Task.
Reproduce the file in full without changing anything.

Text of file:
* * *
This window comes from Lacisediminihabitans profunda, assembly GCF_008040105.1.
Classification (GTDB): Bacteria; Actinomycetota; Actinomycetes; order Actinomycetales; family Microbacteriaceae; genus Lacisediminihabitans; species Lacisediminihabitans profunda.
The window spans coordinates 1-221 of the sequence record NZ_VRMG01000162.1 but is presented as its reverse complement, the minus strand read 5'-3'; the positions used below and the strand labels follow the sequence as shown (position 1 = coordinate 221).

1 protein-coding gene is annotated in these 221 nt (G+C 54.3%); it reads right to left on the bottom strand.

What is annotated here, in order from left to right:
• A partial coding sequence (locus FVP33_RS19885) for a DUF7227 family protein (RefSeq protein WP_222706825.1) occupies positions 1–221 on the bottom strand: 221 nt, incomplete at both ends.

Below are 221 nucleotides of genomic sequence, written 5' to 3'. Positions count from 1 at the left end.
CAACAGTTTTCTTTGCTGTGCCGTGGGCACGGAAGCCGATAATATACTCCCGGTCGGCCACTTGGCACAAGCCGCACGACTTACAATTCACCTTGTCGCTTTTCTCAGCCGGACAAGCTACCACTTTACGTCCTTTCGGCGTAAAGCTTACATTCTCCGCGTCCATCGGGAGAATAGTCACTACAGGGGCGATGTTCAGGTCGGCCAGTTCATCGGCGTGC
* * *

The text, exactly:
This window comes from Lacisediminihabitans profunda, assembly GCF_008040105.1.
Classification (GTDB): Bacteria; Actinomycetota; Actinomycetes; order Actinomycetales; family Microbacteriaceae; genus Lacisediminihabitans; species Lacisediminihabitans profunda.
The window spans coordinates 1-221 of the sequence record NZ_VRMG01000162.1 but is presented as its reverse complement, the minus strand read 5'-3'; the positions used below and the strand labels follow the sequence as shown (position 1 = coordinate 221).

1 protein-coding gene is annotated in these 221 nt (G+C 54.3%); it reads right to left on the bottom strand.

What is annotated here, in order from left to right:
• A partial coding sequence (locus FVP33_RS19885) for a DUF7227 family protein (RefSeq protein WP_222706825.1) occupies positions 1–221 on the bottom strand: 221 nt, incomplete at both ends.

Below are 221 nucleotides of genomic sequence, written 5' to 3'. Positions count from 1 at the left end.
CAACAGTTTTCTTTGCTGTGCCGTGGGCACGGAAGCCGATAATATACTCCCGGTCGGCCACTTGGCACAAGCCGCACGACTTACAATTCACCTTGTCGCTTTTCTCAGCCGGACAAGCTACCACTTTACGTCCTTTCGGCGTAAAGCTTACATTCTCCGCGTCCATCGGGAGAATAGTCACTACAGGGGCGATGTTCAGGTCGGCCAGTTCATCGGCGTGC